The relevant sections of the Income Tax Act read as then and now as follows:
9. (1) Subject to this Part, a taxpayer’s income for a taxation year from a business or property is his profit therefrom for the year.
18. (1) In computing the income of a taxpayer from a business or property no deduction shall be made in respect of (a) an outlay or expense except to the extent that it was made or incurred by the taxpayer for the purpose of gaining or producing income from the business or property.
The court rejected the “no real expectation of profit ” test as being one used too frequently without reference to the Income Tax Act to second guess the intentions of taxpayers and their commercial decisions. Courts do not make tax law, the Canadian parliament does. They laid out the proper test as follows:
The following two-stage approach should be employed to determine whether a taxpayer’s activities constitute a source of business or property income:
(i) Is the taxpayer’s activity undertaken in pursuit of profit, or is it a personal endeavour?
(ii) If it is not a personal endeavour, is the source of the income a business or property?
Pursuit of Profit or Personal Endevaour?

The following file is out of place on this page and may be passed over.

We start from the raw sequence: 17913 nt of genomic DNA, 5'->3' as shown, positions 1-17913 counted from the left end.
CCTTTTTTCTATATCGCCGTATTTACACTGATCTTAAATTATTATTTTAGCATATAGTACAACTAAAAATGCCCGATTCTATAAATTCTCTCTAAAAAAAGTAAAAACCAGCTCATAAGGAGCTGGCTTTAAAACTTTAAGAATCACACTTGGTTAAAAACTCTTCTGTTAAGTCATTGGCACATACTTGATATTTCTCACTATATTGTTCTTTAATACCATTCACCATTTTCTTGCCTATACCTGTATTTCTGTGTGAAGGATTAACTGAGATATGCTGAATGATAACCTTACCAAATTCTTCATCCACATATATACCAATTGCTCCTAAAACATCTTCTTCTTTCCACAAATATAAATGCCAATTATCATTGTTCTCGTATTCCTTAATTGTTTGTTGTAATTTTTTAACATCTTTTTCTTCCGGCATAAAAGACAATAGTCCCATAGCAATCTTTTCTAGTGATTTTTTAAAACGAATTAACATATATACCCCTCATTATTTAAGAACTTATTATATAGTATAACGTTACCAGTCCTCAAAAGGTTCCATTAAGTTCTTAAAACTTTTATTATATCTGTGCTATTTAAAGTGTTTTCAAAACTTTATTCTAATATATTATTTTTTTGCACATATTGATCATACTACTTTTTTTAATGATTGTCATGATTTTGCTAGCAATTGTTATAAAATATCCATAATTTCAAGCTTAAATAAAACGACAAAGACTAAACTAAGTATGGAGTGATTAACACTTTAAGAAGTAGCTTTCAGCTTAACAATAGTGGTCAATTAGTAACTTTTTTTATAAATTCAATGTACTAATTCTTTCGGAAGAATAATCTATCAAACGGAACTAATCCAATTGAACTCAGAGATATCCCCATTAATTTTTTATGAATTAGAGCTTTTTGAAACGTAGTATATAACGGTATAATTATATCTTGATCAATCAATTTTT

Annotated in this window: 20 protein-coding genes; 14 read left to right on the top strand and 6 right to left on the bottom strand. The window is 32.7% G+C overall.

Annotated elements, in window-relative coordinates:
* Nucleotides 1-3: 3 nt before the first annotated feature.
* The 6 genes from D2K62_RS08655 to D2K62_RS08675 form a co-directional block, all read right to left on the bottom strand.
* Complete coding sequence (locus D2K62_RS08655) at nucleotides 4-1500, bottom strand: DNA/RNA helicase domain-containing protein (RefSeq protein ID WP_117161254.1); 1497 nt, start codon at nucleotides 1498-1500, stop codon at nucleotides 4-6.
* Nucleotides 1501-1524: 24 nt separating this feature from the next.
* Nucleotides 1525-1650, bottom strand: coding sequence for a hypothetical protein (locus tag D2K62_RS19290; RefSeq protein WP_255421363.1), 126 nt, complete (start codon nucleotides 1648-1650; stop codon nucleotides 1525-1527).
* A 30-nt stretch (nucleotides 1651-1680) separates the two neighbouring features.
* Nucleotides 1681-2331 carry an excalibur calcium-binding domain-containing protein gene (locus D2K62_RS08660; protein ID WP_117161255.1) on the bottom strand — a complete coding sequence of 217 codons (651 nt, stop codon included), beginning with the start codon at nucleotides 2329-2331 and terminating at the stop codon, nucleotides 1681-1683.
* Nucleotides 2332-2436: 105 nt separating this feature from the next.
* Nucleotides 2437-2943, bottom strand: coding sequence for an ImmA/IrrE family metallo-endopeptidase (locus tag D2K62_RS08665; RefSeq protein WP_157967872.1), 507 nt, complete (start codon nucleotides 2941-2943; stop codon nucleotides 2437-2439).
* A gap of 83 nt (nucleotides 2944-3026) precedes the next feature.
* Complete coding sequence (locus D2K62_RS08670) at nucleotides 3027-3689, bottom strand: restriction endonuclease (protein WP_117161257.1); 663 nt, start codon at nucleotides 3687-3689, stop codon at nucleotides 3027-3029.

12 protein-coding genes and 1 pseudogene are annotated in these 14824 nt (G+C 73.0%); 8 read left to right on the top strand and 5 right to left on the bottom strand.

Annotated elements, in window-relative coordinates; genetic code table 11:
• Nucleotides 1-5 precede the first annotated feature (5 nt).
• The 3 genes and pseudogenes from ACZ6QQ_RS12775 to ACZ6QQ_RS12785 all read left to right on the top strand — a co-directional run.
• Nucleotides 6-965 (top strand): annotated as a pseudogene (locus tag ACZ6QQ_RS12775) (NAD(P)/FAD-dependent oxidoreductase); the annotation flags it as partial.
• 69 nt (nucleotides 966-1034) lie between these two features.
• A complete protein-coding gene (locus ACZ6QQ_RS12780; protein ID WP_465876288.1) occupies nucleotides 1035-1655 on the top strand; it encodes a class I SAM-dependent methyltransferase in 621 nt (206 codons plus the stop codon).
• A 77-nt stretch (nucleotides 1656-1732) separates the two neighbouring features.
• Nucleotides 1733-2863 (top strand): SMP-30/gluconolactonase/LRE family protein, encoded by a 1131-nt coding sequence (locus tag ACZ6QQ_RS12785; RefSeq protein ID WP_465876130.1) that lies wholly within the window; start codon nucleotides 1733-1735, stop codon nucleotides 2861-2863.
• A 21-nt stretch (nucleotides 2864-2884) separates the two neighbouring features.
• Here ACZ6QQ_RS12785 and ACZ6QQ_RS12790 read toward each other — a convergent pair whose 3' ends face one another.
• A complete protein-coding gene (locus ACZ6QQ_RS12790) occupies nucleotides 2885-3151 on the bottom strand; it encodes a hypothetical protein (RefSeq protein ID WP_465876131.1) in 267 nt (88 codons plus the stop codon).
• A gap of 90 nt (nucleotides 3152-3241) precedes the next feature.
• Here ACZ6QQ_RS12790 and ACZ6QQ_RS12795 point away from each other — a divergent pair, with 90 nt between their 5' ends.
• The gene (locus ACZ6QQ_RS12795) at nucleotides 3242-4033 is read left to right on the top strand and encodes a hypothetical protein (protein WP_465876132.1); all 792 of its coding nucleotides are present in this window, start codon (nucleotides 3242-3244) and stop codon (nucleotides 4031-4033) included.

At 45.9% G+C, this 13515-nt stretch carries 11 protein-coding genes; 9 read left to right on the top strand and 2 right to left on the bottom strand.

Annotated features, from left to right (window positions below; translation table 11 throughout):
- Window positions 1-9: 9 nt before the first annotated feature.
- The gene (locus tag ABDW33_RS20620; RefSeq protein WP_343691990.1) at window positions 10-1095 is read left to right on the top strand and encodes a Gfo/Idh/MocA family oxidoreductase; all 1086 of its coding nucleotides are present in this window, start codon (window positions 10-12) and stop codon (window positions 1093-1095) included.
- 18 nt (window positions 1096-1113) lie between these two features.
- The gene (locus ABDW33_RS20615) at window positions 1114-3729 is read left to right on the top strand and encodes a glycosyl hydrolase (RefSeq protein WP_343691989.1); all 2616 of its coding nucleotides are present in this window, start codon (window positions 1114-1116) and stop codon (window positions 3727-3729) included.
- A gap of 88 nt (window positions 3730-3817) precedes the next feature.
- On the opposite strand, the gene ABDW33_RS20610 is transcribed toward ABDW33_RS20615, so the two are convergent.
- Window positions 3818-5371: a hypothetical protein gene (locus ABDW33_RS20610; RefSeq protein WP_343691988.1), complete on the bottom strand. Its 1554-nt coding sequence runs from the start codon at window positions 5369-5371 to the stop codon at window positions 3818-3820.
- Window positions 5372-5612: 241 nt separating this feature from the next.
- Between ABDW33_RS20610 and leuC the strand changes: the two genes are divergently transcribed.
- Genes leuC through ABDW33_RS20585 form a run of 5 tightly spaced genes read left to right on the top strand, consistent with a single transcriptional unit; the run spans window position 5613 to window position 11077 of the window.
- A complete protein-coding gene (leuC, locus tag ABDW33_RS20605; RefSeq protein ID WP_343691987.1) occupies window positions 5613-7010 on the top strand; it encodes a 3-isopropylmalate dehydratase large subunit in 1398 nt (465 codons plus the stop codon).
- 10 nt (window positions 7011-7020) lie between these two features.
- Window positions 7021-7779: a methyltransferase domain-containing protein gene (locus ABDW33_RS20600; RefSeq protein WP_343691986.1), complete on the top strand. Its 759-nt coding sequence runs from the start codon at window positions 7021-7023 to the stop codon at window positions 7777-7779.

The first stage of the test is only relevant when there is some personal or hobby element to the activity. Where the nature of an activity is clearly commercial, the taxpayer’s pursuit of profit is generally established. Even when the taxpayer is engaged in a clearly commercial venture, meaning that the taxpayer subjectively considers the activity a business, it must be carried out within objective standards of businesslike behaviour. This means that even if running a business is the intention, it is possible to do so incompetently enough to not qualify as attempting to run a business. The objective factors listed by the Court are previous profit and loss experience, the taxpayer’s formal training, the intended course of action and the capability of the venture to show a profit.